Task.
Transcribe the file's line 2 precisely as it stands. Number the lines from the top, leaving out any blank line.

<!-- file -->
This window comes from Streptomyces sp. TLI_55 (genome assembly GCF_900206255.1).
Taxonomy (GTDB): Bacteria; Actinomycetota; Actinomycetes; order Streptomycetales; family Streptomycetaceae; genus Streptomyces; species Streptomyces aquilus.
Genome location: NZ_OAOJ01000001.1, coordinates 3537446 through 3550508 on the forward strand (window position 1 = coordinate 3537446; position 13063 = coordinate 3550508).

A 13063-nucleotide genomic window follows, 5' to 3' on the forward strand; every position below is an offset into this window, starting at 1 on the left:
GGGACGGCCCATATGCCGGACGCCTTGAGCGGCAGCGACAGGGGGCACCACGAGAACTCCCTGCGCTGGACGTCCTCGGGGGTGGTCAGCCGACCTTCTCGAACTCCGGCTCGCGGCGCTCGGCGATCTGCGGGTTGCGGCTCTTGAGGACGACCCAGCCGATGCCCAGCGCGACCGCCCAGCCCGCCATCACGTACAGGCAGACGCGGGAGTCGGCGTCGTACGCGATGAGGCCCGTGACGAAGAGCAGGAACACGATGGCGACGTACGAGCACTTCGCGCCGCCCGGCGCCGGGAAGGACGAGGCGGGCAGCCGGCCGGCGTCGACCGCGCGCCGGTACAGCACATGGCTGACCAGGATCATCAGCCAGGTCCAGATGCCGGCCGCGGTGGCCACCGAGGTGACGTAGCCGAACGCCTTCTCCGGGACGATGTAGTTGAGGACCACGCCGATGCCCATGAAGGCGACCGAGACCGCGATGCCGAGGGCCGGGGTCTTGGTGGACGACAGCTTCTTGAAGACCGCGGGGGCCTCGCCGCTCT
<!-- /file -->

Taxonomy (GTDB): Bacteria; Actinomycetota; Actinomycetes; order Streptomycetales; family Streptomycetaceae; genus Streptomyces; species Streptomyces aquilus.